With jobs harder to come by, bankers are behaving badly towards recruiters and headhunters, who are suddenly unable to slot them into comfortable new positions.
"We're starting to get a lot of angry emails," says one structured credit headhunter. "Bankers are approaching us and questioning why we can't place them in hedge funds or commodities businesses. They're venting their spleens, but there just aren't the jobs."
"Candidates are more rude and obnoxious," confirms the head of a derivatives recruitment firm. "We get a lot of emails saying 'You guys are no good at what you do'."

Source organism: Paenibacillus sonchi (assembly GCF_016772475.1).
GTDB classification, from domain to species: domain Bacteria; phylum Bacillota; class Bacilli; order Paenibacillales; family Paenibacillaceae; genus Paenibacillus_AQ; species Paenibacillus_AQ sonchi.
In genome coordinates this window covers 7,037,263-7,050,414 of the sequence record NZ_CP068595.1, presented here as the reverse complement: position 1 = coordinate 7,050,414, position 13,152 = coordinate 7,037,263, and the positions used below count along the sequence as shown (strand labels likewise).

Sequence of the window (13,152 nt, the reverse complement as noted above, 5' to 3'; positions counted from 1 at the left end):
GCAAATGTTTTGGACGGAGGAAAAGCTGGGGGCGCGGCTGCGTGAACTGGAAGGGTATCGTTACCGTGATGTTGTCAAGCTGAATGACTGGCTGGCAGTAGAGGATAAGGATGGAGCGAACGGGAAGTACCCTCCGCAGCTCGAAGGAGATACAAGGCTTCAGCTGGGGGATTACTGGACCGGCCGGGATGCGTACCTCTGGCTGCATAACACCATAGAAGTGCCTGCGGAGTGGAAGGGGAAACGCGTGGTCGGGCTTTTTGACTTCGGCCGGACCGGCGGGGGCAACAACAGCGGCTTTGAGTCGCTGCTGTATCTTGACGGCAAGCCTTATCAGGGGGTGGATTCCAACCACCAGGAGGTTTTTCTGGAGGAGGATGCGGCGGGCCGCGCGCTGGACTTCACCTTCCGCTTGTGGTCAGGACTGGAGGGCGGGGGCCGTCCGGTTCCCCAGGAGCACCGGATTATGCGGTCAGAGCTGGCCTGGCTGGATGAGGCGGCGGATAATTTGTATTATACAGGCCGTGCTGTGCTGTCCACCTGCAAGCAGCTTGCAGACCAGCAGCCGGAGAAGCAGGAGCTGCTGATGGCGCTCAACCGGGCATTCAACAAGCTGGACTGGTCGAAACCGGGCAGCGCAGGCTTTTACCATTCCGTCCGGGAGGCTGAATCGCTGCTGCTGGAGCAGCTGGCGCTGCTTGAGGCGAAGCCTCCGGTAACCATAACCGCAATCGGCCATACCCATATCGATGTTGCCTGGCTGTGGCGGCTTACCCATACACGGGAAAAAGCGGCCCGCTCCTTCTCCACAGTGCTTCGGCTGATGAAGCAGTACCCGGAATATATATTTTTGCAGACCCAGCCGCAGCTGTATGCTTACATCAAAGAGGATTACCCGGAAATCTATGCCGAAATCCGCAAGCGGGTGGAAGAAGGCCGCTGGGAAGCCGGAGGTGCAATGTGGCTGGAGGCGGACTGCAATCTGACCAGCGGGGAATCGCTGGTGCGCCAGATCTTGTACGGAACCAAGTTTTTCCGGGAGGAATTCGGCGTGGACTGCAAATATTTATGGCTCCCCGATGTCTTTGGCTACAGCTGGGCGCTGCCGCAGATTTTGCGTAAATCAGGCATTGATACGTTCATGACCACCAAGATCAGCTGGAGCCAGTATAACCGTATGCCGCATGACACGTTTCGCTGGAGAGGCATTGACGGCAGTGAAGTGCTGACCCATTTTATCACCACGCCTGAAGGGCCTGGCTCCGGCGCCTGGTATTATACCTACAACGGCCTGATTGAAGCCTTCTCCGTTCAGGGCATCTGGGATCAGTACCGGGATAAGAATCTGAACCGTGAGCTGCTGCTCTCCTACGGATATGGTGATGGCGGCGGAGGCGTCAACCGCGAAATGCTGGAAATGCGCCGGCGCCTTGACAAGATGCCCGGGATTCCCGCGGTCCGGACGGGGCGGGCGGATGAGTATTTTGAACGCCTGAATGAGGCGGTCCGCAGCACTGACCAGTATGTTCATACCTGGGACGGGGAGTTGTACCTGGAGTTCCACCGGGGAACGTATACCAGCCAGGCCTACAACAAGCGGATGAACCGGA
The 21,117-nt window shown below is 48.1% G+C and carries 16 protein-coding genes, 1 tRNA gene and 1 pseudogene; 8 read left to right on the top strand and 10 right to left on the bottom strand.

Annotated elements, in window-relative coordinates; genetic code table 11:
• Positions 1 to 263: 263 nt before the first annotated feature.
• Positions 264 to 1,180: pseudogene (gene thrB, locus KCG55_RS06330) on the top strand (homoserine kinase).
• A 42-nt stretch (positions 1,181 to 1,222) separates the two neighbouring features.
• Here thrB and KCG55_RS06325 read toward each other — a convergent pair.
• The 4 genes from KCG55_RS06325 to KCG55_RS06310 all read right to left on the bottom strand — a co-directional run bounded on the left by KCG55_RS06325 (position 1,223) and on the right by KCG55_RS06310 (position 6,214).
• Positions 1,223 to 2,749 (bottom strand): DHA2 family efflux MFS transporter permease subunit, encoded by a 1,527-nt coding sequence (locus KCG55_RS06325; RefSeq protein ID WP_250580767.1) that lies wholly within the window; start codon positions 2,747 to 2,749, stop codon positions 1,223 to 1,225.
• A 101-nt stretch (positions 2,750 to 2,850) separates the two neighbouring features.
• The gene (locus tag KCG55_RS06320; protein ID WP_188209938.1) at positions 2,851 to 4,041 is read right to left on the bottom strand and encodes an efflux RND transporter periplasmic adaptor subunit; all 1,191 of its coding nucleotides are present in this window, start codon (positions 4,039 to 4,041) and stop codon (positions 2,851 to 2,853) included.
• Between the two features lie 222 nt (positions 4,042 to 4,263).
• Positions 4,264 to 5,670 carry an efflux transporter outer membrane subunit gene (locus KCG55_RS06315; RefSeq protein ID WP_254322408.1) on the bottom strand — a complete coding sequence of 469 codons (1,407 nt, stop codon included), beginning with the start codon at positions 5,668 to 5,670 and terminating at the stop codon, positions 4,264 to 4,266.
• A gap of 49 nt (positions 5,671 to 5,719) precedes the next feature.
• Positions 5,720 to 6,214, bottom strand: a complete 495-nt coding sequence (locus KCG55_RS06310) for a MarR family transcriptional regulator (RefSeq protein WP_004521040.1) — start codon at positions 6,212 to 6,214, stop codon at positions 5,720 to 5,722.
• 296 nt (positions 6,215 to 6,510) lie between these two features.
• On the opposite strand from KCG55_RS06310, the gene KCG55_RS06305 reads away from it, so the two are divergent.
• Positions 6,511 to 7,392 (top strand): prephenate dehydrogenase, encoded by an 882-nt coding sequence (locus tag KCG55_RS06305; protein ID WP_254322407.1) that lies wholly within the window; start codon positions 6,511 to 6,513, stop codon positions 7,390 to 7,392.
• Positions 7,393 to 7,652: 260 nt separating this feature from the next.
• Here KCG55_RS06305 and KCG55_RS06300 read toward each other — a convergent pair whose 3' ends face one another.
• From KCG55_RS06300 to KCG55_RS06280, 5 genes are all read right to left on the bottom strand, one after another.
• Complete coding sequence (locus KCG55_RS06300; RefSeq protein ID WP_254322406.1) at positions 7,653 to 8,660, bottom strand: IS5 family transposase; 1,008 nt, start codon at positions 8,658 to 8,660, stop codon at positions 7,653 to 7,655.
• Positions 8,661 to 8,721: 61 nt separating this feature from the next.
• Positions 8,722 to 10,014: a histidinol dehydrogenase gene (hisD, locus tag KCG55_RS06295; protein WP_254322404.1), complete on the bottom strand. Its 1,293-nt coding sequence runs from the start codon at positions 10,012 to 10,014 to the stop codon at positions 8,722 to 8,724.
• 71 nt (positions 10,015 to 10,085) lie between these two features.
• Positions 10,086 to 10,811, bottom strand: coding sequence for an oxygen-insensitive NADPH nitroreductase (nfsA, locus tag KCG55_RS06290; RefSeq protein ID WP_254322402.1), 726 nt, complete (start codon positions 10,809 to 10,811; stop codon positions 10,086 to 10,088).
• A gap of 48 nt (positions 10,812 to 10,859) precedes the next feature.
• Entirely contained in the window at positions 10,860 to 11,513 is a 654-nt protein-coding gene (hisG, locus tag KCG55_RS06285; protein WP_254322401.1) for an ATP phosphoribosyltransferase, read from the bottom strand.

"Candidates have become used to getting what they wanted over the past few years," agrees Adam Buck at recruiters Selby Jennings. "They were able to say, 'I want to work in a macro hedge fund with x million under management,' and we were able to deliver for them. That's no longer always possible and people need to understand that the market has changed."
Frustration might also have something to do with the fact that recruiters are no longer doing their best to accommodate everyone.
Zaheer Ibrahim at search firm Kennedy Associates says it just isn't viable to spend time on borderline candidates any more: "The CVs we see are walking money. We'll go for the triple and double As, but we can't waste our time with people who won't generate money for us in this kind of market."